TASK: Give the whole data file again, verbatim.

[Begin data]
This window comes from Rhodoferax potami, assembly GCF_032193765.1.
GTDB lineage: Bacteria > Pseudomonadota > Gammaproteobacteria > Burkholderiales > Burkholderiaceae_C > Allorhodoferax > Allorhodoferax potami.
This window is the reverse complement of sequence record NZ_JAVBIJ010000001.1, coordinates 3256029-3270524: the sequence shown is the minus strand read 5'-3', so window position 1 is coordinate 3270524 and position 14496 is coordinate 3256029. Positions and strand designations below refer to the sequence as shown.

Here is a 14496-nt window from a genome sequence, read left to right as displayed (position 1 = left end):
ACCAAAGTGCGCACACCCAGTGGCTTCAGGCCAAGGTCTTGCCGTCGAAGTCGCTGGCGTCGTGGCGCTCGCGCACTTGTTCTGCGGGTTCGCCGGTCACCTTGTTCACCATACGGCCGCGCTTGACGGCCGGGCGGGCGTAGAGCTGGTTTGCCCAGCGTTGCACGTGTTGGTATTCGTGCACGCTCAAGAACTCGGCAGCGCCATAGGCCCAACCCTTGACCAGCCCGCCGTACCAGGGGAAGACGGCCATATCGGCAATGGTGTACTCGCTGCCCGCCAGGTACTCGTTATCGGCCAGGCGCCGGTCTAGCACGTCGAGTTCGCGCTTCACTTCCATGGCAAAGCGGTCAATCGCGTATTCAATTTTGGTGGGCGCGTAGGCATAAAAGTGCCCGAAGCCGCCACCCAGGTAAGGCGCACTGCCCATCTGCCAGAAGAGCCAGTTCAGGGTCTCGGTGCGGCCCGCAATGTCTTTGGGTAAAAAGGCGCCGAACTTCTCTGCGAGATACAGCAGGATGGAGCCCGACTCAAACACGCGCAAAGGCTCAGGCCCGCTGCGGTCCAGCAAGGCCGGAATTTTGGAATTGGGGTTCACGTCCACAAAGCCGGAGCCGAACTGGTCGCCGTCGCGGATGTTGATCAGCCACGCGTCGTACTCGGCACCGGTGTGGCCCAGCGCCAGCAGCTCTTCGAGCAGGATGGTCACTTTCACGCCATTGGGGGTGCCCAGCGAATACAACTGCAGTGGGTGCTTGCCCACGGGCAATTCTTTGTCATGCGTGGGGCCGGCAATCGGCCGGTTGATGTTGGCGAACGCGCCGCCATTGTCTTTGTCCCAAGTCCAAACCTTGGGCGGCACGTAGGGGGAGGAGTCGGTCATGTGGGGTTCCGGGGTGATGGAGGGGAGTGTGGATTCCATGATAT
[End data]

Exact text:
This window comes from Rhodoferax potami, assembly GCF_032193765.1.
GTDB lineage: Bacteria > Pseudomonadota > Gammaproteobacteria > Burkholderiales > Burkholderiaceae_C > Allorhodoferax > Allorhodoferax potami.
This window is the reverse complement of sequence record NZ_JAVBIJ010000001.1, coordinates 3256029-3270524: the sequence shown is the minus strand read 5'-3', so window position 1 is coordinate 3270524 and position 14496 is coordinate 3256029. Positions and strand designations below refer to the sequence as shown.

Here is a 14496-nt window from a genome sequence, read left to right as displayed (position 1 = left end):
ACCAAAGTGCGCACACCCAGTGGCTTCAGGCCAAGGTCTTGCCGTCGAAGTCGCTGGCGTCGTGGCGCTCGCGCACTTGTTCTGCGGGTTCGCCGGTCACCTTGTTCACCATACGGCCGCGCTTGACGGCCGGGCGGGCGTAGAGCTGGTTTGCCCAGCGTTGCACGTGTTGGTATTCGTGCACGCTCAAGAACTCGGCAGCGCCATAGGCCCAACCCTTGACCAGCCCGCCGTACCAGGGGAAGACGGCCATATCGGCAATGGTGTACTCGCTGCCCGCCAGGTACTCGTTATCGGCCAGGCGCCGGTCTAGCACGTCGAGTTCGCGCTTCACTTCCATGGCAAAGCGGTCAATCGCGTATTCAATTTTGGTGGGCGCGTAGGCATAAAAGTGCCCGAAGCCGCCACCCAGGTAAGGCGCACTGCCCATCTGCCAGAAGAGCCAGTTCAGGGTCTCGGTGCGGCCCGCAATGTCTTTGGGTAAAAAGGCGCCGAACTTCTCTGCGAGATACAGCAGGATGGAGCCCGACTCAAACACGCGCAAAGGCTCAGGCCCGCTGCGGTCCAGCAAGGCCGGAATTTTGGAATTGGGGTTCACGTCCACAAAGCCGGAGCCGAACTGGTCGCCGTCGCGGATGTTGATCAGCCACGCGTCGTACTCGGCACCGGTGTGGCCCAGCGCCAGCAGCTCTTCGAGCAGGATGGTCACTTTCACGCCATTGGGGGTGCCCAGCGAATACAACTGCAGTGGGTGCTTGCCCACGGGCAATTCTTTGTCATGCGTGGGGCCGGCAATCGGCCGGTTGATGTTGGCGAACGCGCCGCCATTGTCTTTGTCCCAAGTCCAAACCTTGGGCGGCACGTAGGGGGAGGAGTCGGTCATGTGGGGTTCCGGGGTGATGGAGGGGAGTGTGGATTCCATGATAT